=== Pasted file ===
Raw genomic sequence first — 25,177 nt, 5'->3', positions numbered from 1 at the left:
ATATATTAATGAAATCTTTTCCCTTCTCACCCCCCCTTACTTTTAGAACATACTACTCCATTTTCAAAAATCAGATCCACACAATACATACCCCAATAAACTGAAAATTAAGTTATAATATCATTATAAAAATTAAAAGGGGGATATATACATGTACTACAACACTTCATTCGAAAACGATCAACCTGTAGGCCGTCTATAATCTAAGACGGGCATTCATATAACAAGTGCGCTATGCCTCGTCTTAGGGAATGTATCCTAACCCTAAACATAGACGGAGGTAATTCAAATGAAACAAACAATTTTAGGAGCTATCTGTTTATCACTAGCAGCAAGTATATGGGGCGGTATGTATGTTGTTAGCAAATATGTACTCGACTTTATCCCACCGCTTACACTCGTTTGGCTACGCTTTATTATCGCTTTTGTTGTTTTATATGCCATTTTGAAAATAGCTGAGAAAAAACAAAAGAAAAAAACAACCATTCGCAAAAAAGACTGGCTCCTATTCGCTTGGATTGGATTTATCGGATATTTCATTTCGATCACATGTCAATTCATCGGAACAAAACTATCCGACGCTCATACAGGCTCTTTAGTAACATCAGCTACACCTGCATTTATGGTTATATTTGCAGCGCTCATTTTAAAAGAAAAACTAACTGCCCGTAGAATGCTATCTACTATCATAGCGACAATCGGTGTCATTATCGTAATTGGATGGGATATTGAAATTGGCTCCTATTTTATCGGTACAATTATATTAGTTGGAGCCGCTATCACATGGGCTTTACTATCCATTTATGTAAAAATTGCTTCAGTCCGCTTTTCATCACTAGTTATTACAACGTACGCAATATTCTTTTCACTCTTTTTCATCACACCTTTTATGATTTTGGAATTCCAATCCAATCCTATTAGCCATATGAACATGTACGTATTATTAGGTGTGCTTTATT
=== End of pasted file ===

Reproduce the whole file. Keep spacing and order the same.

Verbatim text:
Raw genomic sequence first — 25,177 nt, 5'->3', positions numbered from 1 at the left:
ATATATTAATGAAATCTTTTCCCTTCTCACCCCCCCTTACTTTTAGAACATACTACTCCATTTTCAAAAATCAGATCCACACAATACATACCCCAATAAACTGAAAATTAAGTTATAATATCATTATAAAAATTAAAAGGGGGATATATACATGTACTACAACACTTCATTCGAAAACGATCAACCTGTAGGCCGTCTATAATCTAAGACGGGCATTCATATAACAAGTGCGCTATGCCTCGTCTTAGGGAATGTATCCTAACCCTAAACATAGACGGAGGTAATTCAAATGAAACAAACAATTTTAGGAGCTATCTGTTTATCACTAGCAGCAAGTATATGGGGCGGTATGTATGTTGTTAGCAAATATGTACTCGACTTTATCCCACCGCTTACACTCGTTTGGCTACGCTTTATTATCGCTTTTGTTGTTTTATATGCCATTTTGAAAATAGCTGAGAAAAAACAAAAGAAAAAAACAACCATTCGCAAAAAAGACTGGCTCCTATTCGCTTGGATTGGATTTATCGGATATTTCATTTCGATCACATGTCAATTCATCGGAACAAAACTATCCGACGCTCATACAGGCTCTTTAGTAACATCAGCTACACCTGCATTTATGGTTATATTTGCAGCGCTCATTTTAAAAGAAAAACTAACTGCCCGTAGAATGCTATCTACTATCATAGCGACAATCGGTGTCATTATCGTAATTGGATGGGATATTGAAATTGGCTCCTATTTTATCGGTACAATTATATTAGTTGGAGCCGCTATCACATGGGCTTTACTATCCATTTATGTAAAAATTGCTTCAGTCCGCTTTTCATCACTAGTTATTACAACGTACGCAATATTCTTTTCACTCTTTTTCATCACACCTTTTATGATTTTGGAATTCCAATCCAATCCTATTAGCCATATGAACATGTACGTATTATTAGGTGTGCTTTATT